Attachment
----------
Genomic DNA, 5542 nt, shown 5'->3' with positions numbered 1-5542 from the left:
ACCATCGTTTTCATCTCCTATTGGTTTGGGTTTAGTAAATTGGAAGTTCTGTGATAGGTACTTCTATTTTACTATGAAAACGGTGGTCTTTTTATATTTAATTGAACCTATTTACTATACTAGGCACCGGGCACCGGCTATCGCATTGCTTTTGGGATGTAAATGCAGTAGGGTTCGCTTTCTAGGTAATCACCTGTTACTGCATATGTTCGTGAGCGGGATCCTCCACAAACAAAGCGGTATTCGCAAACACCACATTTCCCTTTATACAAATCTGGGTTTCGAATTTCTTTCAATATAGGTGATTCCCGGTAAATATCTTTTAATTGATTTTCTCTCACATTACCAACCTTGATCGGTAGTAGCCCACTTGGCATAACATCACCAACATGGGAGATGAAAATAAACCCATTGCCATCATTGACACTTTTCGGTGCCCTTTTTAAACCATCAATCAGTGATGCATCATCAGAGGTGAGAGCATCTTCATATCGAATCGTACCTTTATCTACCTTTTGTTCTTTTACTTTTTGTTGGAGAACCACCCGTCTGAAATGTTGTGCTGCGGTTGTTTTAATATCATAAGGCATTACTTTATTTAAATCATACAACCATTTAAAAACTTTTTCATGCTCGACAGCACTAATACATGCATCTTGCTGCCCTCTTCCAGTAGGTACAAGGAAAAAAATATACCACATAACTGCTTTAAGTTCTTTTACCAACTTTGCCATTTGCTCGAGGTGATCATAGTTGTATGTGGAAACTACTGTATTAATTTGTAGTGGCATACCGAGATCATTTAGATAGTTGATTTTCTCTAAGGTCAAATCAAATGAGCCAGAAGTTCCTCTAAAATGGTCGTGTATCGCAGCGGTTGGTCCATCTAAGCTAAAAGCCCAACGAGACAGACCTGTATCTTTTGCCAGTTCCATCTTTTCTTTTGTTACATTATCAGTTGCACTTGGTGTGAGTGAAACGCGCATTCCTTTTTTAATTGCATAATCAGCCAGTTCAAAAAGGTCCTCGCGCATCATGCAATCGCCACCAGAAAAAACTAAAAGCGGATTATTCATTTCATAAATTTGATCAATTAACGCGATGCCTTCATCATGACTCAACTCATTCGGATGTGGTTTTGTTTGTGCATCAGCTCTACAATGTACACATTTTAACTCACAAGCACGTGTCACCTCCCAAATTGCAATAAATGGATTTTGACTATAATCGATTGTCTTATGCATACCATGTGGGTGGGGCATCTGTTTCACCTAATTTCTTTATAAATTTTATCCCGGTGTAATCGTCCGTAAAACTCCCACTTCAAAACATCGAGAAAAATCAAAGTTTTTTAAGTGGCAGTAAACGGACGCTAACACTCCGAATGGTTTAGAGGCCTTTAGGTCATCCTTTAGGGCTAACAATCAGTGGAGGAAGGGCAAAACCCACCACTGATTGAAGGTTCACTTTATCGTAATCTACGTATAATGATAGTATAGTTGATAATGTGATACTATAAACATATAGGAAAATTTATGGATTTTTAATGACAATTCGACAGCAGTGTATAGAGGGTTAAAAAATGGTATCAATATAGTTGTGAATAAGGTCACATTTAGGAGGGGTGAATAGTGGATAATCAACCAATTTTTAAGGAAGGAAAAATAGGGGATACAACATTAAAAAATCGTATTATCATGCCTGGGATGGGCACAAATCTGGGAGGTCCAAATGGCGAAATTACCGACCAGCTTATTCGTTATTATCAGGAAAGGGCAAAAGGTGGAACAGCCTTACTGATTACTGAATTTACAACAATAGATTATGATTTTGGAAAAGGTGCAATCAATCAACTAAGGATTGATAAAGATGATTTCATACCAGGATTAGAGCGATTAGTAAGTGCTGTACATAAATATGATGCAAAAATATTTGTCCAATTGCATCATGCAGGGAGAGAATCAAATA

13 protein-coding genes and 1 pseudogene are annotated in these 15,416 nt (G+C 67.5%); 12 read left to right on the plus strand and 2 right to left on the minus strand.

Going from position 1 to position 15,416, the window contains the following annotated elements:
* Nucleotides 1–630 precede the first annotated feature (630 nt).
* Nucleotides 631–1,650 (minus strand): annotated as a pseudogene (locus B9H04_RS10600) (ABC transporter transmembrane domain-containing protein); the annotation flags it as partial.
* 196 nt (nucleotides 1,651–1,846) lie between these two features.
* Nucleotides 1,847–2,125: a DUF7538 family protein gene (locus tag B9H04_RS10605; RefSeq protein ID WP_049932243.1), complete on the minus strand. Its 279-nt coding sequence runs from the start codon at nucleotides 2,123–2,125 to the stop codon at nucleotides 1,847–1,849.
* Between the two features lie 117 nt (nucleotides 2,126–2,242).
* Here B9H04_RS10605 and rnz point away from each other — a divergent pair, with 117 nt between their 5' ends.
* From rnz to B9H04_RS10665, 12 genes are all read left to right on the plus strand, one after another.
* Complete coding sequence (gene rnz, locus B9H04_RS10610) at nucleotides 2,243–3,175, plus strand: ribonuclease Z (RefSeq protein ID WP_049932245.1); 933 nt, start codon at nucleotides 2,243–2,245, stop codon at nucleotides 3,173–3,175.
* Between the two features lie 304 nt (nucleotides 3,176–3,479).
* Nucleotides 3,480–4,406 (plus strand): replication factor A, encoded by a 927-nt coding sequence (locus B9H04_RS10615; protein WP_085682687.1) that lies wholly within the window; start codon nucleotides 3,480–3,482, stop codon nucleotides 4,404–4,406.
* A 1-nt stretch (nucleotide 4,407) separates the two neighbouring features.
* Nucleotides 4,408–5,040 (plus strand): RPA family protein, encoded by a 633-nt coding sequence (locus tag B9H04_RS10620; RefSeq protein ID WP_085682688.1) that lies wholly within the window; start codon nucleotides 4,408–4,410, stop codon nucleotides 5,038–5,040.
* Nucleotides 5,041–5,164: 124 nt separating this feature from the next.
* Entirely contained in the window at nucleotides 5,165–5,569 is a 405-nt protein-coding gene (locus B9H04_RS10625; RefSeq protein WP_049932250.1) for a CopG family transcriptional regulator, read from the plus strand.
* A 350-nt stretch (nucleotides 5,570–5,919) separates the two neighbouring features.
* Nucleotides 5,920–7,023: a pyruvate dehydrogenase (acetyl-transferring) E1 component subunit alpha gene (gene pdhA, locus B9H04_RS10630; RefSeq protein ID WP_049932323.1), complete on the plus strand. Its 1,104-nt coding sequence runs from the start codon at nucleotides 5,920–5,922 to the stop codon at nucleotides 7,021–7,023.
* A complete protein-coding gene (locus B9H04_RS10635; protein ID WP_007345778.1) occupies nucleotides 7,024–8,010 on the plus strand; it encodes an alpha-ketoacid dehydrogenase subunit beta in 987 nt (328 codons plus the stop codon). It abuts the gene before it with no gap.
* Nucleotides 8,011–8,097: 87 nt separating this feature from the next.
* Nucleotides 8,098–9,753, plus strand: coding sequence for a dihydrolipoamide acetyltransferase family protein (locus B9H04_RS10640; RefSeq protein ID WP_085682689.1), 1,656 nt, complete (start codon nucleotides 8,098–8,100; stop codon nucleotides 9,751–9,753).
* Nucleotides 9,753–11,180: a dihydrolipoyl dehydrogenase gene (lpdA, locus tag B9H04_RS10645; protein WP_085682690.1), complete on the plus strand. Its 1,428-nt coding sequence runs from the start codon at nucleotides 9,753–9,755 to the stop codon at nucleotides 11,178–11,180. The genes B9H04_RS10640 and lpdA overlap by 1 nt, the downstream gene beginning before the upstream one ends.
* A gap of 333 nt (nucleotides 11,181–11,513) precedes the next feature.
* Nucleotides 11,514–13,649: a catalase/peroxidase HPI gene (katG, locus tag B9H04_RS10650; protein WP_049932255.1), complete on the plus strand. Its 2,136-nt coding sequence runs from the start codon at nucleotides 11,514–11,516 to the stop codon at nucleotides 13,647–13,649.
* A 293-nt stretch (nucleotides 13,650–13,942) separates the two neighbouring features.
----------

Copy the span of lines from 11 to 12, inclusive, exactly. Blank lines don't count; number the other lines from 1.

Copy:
* From rnz to B9H04_RS10665, 12 genes are all read left to right on the plus strand, one after another.
* Complete coding sequence (gene rnz, locus B9H04_RS10610) at nucleotides 2,243–3,175, plus strand: ribonuclease Z (RefSeq protein ID WP_049932245.1); 933 nt, start codon at nucleotides 2,243–2,245, stop codon at nucleotides 3,173–3,175.